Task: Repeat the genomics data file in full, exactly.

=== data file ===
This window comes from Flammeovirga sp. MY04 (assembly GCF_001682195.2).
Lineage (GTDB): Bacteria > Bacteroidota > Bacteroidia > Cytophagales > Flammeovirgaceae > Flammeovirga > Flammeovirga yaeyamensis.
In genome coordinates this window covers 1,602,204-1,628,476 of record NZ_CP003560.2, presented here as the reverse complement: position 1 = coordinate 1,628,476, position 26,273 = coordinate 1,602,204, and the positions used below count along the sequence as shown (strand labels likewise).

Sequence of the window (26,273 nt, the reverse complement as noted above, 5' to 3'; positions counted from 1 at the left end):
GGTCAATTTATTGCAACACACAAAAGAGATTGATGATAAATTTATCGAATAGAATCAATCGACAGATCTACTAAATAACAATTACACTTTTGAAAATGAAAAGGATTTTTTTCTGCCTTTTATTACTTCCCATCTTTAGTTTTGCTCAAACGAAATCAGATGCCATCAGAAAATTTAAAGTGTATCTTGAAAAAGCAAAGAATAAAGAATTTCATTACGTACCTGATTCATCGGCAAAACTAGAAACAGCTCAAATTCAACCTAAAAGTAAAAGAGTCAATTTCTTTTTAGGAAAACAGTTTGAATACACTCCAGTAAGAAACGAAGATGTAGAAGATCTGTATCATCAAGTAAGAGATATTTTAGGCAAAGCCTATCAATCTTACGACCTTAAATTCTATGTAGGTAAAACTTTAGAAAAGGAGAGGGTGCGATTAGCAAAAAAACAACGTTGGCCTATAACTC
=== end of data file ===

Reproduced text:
This window comes from Flammeovirga sp. MY04 (assembly GCF_001682195.2).
Lineage (GTDB): Bacteria > Bacteroidota > Bacteroidia > Cytophagales > Flammeovirgaceae > Flammeovirga > Flammeovirga yaeyamensis.
In genome coordinates this window covers 1,602,204-1,628,476 of record NZ_CP003560.2, presented here as the reverse complement: position 1 = coordinate 1,628,476, position 26,273 = coordinate 1,602,204, and the positions used below count along the sequence as shown (strand labels likewise).

Sequence of the window (26,273 nt, the reverse complement as noted above, 5' to 3'; positions counted from 1 at the left end):
GGTCAATTTATTGCAACACACAAAAGAGATTGATGATAAATTTATCGAATAGAATCAATCGACAGATCTACTAAATAACAATTACACTTTTGAAAATGAAAAGGATTTTTTTCTGCCTTTTATTACTTCCCATCTTTAGTTTTGCTCAAACGAAATCAGATGCCATCAGAAAATTTAAAGTGTATCTTGAAAAAGCAAAGAATAAAGAATTTCATTACGTACCTGATTCATCGGCAAAACTAGAAACAGCTCAAATTCAACCTAAAAGTAAAAGAGTCAATTTCTTTTTAGGAAAACAGTTTGAATACACTCCAGTAAGAAACGAAGATGTAGAAGATCTGTATCATCAAGTAAGAGATATTTTAGGCAAAGCCTATCAATCTTACGACCTTAAATTCTATGTAGGTAAAACTTTAGAAAAGGAGAGGGTGCGATTAGCAAAAAAACAACGTTGGCCTATAACTC